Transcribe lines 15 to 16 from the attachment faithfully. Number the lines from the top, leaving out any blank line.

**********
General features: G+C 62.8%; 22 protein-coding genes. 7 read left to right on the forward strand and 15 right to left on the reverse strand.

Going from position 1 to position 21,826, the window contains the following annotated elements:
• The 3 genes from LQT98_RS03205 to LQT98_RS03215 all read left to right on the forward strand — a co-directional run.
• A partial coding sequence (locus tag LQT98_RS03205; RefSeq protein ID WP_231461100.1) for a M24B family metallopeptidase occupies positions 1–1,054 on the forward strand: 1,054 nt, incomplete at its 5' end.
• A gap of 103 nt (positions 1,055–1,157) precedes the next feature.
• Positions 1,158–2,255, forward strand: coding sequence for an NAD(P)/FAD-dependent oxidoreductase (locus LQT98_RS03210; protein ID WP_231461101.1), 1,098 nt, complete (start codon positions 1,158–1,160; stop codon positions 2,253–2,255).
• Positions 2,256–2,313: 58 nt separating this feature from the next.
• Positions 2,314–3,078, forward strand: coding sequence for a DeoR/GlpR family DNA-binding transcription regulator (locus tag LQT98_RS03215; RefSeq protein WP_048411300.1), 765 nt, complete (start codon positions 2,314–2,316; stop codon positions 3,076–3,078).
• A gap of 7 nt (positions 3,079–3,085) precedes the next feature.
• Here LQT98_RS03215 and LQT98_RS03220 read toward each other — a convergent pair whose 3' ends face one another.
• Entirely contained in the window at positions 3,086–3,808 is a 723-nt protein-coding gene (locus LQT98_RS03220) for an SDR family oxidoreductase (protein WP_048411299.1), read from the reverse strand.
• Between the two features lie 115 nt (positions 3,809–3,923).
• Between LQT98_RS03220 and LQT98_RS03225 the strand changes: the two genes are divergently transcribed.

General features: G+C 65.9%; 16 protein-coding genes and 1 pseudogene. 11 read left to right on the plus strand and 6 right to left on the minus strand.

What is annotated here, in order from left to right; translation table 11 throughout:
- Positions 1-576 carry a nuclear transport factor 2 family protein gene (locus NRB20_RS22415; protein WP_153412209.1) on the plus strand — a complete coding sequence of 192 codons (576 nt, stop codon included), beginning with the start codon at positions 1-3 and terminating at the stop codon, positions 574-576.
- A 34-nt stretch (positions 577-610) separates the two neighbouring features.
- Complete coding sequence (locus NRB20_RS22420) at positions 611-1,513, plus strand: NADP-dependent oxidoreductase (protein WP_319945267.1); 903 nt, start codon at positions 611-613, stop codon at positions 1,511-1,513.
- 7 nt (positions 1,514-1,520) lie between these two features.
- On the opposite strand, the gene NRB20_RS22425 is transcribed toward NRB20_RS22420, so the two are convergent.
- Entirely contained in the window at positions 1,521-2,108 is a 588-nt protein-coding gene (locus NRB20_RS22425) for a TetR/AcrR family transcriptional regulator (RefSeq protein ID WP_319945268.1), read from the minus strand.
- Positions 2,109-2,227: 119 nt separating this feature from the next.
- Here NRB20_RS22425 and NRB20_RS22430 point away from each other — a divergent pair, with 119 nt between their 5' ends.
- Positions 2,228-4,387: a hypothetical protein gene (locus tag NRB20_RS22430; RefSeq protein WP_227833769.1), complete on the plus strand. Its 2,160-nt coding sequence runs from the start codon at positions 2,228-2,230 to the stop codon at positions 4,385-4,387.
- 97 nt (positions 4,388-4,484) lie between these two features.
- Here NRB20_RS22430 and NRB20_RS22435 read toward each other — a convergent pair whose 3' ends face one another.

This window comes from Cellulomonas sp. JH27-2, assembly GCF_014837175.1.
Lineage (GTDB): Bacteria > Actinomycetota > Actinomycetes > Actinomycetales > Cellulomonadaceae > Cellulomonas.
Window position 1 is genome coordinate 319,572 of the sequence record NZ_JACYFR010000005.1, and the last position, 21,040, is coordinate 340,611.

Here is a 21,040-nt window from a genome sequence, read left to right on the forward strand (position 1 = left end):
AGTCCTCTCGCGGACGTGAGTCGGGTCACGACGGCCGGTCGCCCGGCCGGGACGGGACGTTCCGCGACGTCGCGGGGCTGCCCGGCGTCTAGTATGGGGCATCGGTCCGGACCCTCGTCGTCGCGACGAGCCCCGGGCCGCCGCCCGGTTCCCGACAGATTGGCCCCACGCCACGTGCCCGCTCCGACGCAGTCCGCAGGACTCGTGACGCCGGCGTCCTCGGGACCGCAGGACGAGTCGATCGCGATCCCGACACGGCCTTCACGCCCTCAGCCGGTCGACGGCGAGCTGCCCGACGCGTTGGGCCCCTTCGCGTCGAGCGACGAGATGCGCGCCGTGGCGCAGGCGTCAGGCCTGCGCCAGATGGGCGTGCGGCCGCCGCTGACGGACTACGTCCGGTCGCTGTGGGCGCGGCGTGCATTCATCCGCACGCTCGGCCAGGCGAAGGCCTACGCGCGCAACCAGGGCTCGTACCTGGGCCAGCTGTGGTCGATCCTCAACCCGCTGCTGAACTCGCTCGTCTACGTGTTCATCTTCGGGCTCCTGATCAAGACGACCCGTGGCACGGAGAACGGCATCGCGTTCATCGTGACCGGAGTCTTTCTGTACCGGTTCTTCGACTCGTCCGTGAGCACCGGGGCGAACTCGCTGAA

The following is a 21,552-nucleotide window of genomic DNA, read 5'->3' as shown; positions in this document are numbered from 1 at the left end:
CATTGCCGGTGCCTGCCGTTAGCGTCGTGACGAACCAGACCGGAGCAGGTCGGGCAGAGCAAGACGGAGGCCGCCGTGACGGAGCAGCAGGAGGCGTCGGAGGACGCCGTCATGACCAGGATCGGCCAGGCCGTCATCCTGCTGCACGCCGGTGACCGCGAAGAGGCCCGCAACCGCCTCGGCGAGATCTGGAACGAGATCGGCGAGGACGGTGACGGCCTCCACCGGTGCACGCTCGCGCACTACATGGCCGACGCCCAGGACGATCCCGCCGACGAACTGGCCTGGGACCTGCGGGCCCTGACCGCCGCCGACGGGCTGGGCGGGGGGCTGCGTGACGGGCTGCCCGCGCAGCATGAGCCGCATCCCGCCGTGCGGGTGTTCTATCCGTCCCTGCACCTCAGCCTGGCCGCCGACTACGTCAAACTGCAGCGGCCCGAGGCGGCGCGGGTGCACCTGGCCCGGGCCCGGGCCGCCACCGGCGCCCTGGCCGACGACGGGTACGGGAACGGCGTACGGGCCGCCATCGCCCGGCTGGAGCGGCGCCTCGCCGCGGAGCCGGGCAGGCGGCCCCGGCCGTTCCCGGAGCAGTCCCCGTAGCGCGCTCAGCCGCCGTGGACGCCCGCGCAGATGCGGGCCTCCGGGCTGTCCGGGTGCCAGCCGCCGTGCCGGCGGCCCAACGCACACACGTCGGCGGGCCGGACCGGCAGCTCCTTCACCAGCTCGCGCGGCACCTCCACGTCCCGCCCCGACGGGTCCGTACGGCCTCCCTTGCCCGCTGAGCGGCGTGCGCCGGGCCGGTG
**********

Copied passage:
What is annotated here, in order from left to right; translation table 11 throughout:
- Positions 1-576 carry a nuclear transport factor 2 family protein gene (locus NRB20_RS22415; protein WP_153412209.1) on the plus strand — a complete coding sequence of 192 codons (576 nt, stop codon included), beginning with the start codon at positions 1-3 and terminating at the stop codon, positions 574-576.